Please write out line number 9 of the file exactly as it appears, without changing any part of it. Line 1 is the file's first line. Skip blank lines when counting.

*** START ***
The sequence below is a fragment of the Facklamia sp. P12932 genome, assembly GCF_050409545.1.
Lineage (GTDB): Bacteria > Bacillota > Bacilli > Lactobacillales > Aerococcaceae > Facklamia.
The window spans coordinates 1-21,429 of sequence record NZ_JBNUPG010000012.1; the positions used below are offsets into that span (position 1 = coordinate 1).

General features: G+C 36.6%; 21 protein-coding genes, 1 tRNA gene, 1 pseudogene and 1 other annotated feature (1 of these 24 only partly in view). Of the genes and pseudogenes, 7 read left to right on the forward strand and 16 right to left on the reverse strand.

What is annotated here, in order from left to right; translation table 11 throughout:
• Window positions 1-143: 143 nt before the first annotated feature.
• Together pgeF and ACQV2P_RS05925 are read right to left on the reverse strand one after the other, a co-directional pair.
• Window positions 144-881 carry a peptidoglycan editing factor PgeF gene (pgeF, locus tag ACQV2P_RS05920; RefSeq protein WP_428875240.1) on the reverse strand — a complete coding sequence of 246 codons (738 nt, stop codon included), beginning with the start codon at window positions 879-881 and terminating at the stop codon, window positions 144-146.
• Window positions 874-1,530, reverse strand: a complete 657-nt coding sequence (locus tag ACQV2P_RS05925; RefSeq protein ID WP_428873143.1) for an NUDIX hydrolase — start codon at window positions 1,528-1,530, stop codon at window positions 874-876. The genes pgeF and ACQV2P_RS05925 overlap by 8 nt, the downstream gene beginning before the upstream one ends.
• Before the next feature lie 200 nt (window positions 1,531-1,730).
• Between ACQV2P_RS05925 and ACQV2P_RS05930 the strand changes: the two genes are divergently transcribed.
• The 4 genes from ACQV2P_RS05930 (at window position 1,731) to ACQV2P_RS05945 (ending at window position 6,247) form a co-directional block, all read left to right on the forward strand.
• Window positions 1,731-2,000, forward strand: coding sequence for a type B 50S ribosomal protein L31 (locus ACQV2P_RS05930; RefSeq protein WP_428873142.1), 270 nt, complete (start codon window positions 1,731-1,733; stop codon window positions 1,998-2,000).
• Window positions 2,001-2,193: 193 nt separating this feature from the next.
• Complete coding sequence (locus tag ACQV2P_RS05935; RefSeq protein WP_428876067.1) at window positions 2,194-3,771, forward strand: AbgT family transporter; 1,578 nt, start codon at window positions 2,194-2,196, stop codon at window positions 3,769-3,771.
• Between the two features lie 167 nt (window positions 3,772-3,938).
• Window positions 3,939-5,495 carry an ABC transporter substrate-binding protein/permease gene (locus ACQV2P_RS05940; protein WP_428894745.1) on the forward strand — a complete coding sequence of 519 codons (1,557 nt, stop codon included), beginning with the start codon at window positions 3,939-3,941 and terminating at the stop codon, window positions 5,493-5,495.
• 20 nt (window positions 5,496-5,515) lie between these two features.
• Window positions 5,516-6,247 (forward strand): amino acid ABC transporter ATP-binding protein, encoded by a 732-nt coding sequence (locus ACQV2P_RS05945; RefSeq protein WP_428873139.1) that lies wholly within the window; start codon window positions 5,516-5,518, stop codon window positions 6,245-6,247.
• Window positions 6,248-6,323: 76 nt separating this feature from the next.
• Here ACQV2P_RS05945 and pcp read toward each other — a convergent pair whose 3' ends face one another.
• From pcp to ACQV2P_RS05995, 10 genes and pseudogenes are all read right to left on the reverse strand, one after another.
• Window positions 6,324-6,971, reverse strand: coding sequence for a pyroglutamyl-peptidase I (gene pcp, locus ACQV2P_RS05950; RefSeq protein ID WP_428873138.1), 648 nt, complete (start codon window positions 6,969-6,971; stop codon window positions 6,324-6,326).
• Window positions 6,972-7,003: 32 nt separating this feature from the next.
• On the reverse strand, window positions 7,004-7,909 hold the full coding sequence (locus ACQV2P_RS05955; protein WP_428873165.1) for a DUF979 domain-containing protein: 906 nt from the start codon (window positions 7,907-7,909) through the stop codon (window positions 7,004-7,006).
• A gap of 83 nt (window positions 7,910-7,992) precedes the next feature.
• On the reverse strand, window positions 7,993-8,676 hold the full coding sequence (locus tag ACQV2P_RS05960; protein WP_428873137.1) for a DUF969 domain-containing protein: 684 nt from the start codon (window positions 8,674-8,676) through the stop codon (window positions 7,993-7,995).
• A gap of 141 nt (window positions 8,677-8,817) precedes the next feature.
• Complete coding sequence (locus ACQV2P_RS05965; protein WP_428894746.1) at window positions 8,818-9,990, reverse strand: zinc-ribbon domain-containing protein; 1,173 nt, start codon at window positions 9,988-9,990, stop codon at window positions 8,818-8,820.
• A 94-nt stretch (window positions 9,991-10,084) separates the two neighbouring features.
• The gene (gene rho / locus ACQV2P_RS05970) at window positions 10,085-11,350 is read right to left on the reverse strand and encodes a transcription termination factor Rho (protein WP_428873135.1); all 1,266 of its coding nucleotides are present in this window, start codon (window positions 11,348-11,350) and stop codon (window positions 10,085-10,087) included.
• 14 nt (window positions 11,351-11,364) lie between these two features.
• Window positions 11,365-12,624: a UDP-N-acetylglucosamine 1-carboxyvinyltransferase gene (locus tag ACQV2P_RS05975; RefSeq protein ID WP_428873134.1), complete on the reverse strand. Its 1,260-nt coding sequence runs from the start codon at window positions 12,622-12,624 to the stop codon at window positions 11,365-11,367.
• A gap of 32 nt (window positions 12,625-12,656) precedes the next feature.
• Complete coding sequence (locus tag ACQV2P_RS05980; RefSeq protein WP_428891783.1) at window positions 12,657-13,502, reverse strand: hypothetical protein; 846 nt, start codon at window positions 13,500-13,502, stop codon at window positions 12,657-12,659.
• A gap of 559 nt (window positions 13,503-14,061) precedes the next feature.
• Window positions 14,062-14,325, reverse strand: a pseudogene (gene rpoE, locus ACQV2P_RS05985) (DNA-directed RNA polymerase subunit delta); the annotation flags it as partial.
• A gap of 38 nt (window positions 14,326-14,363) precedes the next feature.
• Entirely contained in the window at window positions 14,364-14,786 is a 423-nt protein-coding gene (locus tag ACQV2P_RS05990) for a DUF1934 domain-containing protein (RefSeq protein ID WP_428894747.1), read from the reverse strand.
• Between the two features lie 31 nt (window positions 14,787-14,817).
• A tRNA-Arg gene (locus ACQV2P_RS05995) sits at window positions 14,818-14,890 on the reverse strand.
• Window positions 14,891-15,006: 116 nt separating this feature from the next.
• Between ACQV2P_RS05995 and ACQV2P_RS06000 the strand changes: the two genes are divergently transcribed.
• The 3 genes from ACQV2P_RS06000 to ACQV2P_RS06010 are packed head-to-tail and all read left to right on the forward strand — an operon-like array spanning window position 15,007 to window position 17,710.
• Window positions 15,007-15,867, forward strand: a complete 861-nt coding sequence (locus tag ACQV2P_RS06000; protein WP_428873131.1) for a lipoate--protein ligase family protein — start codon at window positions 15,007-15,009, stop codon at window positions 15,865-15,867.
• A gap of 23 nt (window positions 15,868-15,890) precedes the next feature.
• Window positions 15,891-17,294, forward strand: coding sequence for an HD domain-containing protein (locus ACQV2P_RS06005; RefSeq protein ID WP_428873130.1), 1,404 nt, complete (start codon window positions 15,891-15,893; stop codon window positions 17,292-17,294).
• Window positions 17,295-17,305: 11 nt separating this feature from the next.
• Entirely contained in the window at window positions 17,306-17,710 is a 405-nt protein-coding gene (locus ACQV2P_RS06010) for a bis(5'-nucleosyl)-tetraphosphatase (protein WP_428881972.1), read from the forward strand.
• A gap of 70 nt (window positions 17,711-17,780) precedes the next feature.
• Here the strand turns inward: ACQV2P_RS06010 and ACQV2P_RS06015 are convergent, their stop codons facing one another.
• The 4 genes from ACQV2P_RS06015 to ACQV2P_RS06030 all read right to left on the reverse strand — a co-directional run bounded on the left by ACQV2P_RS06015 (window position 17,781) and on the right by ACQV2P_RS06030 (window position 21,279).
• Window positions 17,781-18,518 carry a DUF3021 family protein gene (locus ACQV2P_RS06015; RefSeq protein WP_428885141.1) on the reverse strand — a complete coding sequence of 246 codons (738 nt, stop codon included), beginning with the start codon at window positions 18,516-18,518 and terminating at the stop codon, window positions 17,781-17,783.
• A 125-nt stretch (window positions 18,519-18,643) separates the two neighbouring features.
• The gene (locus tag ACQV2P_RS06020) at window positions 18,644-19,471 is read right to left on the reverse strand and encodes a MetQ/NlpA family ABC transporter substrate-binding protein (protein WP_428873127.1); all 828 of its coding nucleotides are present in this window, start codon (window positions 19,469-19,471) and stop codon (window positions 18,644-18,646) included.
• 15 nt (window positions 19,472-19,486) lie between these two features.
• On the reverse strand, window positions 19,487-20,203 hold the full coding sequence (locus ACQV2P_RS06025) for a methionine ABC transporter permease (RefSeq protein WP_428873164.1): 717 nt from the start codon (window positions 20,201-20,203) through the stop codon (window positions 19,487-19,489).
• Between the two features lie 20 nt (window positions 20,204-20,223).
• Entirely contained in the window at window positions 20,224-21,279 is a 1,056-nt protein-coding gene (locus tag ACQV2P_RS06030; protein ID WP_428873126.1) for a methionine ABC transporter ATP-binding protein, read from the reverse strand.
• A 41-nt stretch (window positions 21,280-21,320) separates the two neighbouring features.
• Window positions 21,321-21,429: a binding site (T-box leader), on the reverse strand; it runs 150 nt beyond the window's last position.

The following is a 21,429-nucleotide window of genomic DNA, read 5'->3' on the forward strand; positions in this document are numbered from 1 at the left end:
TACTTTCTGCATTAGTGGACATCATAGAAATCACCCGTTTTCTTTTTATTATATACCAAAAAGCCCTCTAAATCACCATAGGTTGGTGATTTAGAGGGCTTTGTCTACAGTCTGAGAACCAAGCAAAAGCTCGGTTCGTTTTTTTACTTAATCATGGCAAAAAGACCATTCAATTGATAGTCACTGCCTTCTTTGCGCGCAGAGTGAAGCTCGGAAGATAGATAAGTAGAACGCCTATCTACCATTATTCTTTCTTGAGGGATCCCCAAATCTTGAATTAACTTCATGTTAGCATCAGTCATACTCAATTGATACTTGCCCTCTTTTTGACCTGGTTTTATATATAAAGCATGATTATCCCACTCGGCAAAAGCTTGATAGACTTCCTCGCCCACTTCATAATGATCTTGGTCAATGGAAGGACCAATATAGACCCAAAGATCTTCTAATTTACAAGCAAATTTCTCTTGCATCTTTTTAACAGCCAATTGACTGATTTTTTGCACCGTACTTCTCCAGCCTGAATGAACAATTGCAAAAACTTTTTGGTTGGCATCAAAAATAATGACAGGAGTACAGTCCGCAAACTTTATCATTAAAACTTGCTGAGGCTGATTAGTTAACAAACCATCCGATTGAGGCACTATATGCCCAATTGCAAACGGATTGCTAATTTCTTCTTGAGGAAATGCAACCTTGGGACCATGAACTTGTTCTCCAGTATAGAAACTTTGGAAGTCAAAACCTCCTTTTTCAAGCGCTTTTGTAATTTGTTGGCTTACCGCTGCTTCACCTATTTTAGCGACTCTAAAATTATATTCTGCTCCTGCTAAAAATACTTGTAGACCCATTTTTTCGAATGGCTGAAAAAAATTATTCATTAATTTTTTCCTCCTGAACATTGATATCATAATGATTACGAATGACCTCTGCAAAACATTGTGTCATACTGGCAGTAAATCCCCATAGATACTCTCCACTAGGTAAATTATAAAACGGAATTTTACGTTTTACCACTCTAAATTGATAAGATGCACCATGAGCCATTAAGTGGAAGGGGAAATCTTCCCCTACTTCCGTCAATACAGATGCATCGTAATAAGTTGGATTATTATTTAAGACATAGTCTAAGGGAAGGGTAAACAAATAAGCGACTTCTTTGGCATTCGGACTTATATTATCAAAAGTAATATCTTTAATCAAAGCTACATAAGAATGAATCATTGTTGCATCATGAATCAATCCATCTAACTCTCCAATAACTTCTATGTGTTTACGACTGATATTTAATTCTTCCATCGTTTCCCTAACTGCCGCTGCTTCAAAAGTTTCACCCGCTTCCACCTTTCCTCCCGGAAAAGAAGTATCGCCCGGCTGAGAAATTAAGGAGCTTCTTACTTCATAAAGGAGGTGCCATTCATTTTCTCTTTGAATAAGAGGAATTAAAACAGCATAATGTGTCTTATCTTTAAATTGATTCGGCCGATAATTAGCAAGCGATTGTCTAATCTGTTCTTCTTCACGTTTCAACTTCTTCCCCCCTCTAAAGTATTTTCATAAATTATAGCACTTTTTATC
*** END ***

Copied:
• Window positions 874-1,530, reverse strand: a complete 657-nt coding sequence (locus tag ACQV2P_RS05925; RefSeq protein ID WP_428873143.1) for an NUDIX hydrolase — start codon at window positions 1,528-1,530, stop codon at window positions 874-876. The genes pgeF and ACQV2P_RS05925 overlap by 8 nt, the downstream gene beginning before the upstream one ends.